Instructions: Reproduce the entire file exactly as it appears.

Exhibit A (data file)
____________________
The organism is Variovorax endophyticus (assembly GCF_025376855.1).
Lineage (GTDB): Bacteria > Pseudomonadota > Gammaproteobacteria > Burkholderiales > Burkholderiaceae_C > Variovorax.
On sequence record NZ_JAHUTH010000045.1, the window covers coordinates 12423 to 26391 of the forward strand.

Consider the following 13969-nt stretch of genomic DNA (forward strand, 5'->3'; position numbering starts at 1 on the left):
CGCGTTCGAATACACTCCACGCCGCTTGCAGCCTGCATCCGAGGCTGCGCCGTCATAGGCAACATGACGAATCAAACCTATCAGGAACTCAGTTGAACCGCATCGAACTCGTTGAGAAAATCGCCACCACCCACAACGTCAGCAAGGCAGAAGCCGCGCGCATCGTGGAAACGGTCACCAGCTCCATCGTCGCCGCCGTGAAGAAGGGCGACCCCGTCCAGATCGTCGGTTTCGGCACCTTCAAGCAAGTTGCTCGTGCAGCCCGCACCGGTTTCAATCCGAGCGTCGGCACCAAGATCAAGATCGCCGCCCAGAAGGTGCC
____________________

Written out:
The organism is Variovorax endophyticus (assembly GCF_025376855.1).
Lineage (GTDB): Bacteria > Pseudomonadota > Gammaproteobacteria > Burkholderiales > Burkholderiaceae_C > Variovorax.
On sequence record NZ_JAHUTH010000045.1, the window covers coordinates 12423 to 26391 of the forward strand.

Consider the following 13969-nt stretch of genomic DNA (forward strand, 5'->3'; position numbering starts at 1 on the left):
CGCGTTCGAATACACTCCACGCCGCTTGCAGCCTGCATCCGAGGCTGCGCCGTCATAGGCAACATGACGAATCAAACCTATCAGGAACTCAGTTGAACCGCATCGAACTCGTTGAGAAAATCGCCACCACCCACAACGTCAGCAAGGCAGAAGCCGCGCGCATCGTGGAAACGGTCACCAGCTCCATCGTCGCCGCCGTGAAGAAGGGCGACCCCGTCCAGATCGTCGGTTTCGGCACCTTCAAGCAAGTTGCTCGTGCAGCCCGCACCGGTTTCAATCCGAGCGTCGGCACCAAGATCAAGATCGCCGCCCAGAAGGTGCC